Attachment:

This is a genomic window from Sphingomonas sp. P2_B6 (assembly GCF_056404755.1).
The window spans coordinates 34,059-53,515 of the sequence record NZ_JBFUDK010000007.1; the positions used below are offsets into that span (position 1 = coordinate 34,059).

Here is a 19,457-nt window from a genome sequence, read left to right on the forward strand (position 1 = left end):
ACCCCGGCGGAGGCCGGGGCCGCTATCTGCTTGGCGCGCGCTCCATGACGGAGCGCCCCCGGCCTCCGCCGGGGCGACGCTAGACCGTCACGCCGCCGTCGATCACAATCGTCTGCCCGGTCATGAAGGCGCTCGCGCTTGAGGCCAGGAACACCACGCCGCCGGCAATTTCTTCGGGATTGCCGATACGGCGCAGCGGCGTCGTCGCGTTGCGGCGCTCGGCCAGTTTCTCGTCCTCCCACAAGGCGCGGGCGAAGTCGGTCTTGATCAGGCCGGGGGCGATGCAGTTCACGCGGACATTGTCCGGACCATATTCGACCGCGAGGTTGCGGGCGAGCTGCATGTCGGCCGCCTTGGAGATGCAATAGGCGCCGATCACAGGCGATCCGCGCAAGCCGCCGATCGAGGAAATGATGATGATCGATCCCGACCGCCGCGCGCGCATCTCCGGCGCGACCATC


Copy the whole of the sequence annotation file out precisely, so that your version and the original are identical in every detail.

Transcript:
This is a genomic window from Sphingomonas sp. P2_B6 (assembly GCF_056404755.1).
The window spans coordinates 34,059-53,515 of the sequence record NZ_JBFUDK010000007.1; the positions used below are offsets into that span (position 1 = coordinate 34,059).

Here is a 19,457-nt window from a genome sequence, read left to right on the forward strand (position 1 = left end):
ACCCCGGCGGAGGCCGGGGCCGCTATCTGCTTGGCGCGCGCTCCATGACGGAGCGCCCCCGGCCTCCGCCGGGGCGACGCTAGACCGTCACGCCGCCGTCGATCACAATCGTCTGCCCGGTCATGAAGGCGCTCGCGCTTGAGGCCAGGAACACCACGCCGCCGGCAATTTCTTCGGGATTGCCGATACGGCGCAGCGGCGTCGTCGCGTTGCGGCGCTCGGCCAGTTTCTCGTCCTCCCACAAGGCGCGGGCGAAGTCGGTCTTGATCAGGCCGGGGGCGATGCAGTTCACGCGGACATTGTCCGGACCATATTCGACCGCGAGGTTGCGGGCGAGCTGCATGTCGGCCGCCTTGGAGATGCAATAGGCGCCGATCACAGGCGATCCGCGCAAGCCGCCGATCGAGGAAATGATGATGATCGATCCCGACCGCCGCGCGCGCATCTCCGGCGCGACCATC